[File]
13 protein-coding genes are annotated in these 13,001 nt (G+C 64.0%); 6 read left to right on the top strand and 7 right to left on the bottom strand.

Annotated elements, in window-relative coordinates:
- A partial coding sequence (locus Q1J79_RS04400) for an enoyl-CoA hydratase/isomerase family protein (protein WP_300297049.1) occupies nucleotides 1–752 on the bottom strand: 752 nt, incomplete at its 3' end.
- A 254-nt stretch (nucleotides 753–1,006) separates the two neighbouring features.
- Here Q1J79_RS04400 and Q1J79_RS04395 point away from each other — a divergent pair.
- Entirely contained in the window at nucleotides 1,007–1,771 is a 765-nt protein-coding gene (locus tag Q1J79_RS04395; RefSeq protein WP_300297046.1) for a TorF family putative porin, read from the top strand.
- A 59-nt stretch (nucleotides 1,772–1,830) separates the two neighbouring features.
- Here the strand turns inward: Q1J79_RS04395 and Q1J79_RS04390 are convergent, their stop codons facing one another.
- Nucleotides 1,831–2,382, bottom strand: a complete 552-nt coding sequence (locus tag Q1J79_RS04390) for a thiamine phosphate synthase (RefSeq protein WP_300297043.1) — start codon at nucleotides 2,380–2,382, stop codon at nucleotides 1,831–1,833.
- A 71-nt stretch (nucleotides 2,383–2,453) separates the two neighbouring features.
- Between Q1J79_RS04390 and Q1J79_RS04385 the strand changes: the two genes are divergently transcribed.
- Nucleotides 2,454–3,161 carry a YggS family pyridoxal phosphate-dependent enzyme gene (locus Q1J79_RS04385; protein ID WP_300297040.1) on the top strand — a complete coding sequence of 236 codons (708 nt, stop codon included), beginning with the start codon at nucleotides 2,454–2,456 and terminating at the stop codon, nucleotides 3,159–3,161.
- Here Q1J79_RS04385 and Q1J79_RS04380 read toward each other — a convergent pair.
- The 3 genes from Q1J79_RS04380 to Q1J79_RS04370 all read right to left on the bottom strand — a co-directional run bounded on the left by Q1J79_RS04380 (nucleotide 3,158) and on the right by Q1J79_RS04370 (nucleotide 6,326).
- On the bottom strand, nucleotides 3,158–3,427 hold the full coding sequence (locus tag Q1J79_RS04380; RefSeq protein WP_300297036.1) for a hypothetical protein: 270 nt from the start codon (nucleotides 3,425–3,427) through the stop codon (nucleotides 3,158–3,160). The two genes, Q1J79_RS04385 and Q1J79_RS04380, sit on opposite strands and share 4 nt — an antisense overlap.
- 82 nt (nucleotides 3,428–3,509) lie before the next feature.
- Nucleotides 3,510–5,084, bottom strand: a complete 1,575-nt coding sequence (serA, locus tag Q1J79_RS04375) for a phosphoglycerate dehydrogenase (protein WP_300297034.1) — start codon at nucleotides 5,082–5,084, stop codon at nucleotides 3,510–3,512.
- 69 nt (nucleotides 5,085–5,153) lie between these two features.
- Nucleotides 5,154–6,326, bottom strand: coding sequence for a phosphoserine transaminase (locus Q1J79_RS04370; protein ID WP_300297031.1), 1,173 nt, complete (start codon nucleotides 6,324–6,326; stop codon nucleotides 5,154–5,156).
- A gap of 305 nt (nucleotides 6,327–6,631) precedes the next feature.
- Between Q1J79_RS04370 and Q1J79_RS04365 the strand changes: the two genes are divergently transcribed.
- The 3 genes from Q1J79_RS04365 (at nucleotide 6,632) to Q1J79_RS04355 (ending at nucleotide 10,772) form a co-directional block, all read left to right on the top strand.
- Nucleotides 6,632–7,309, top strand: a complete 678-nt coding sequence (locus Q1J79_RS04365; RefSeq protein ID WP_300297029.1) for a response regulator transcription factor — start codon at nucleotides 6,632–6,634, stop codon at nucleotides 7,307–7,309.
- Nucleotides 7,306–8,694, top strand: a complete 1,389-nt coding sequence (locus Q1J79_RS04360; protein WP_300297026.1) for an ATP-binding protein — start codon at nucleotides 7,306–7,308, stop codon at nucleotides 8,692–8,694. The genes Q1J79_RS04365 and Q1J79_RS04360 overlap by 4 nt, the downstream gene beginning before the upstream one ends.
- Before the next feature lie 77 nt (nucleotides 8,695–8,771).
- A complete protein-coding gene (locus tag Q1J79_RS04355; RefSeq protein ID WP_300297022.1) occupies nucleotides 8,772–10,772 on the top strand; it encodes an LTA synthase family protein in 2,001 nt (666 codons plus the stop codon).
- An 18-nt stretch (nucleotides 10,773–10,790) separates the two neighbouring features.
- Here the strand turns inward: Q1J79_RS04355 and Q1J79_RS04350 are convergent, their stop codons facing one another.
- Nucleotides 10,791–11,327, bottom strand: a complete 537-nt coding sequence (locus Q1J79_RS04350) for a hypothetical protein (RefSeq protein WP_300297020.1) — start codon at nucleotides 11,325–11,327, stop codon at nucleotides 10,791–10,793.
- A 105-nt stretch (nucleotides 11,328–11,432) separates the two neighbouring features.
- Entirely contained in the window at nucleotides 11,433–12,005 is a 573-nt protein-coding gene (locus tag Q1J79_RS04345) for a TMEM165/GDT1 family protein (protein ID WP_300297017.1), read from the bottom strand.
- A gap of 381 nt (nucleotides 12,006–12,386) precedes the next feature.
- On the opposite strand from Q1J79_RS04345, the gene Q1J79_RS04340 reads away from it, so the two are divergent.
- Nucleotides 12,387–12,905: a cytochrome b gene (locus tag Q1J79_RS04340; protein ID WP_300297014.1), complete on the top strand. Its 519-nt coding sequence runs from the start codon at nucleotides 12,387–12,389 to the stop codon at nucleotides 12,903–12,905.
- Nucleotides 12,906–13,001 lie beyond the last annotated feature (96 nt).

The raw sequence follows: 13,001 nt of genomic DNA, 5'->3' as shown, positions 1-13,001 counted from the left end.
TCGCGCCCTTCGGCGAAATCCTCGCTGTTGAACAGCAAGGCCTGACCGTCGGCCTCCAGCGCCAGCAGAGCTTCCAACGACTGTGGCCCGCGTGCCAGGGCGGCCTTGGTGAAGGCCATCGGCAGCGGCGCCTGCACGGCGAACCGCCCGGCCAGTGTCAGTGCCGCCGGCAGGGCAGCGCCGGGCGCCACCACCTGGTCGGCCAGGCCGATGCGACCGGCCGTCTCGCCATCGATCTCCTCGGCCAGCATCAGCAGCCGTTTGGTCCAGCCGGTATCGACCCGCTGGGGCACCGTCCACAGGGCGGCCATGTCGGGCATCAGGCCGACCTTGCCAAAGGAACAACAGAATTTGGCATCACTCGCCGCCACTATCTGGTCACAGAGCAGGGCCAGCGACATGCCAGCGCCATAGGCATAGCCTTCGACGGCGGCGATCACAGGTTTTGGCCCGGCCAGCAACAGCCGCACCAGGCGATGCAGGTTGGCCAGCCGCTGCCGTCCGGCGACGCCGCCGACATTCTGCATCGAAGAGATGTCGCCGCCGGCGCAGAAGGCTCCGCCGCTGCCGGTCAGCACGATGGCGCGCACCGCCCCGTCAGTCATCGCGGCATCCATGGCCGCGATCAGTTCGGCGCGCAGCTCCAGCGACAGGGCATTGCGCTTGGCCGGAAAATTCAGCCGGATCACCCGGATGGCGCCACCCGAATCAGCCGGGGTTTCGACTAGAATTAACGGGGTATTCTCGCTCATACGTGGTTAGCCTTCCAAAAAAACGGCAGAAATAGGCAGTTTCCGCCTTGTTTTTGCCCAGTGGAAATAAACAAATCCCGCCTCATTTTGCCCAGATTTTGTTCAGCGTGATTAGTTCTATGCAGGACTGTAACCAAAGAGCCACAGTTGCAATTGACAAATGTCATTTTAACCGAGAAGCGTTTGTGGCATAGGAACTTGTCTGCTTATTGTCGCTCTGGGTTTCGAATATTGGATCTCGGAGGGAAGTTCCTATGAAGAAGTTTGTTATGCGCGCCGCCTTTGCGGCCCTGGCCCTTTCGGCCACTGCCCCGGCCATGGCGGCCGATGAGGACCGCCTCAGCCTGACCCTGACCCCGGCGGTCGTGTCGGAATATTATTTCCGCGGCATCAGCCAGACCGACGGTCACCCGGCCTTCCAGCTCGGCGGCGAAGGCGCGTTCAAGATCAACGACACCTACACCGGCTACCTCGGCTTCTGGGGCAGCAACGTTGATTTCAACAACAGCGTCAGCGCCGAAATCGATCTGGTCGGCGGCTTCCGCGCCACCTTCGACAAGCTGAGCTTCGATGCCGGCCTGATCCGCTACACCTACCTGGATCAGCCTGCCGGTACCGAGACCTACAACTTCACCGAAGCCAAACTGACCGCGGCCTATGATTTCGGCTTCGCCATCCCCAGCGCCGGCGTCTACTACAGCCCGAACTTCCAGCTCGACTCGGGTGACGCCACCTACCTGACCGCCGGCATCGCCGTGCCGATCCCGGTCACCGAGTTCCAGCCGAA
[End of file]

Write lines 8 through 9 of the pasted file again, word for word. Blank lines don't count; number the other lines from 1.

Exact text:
- Here the strand turns inward: Q1J79_RS04395 and Q1J79_RS04390 are convergent, their stop codons facing one another.
- Nucleotides 1,831–2,382, bottom strand: a complete 552-nt coding sequence (locus tag Q1J79_RS04390) for a thiamine phosphate synthase (RefSeq protein WP_300297043.1) — start codon at nucleotides 2,380–2,382, stop codon at nucleotides 1,831–1,833.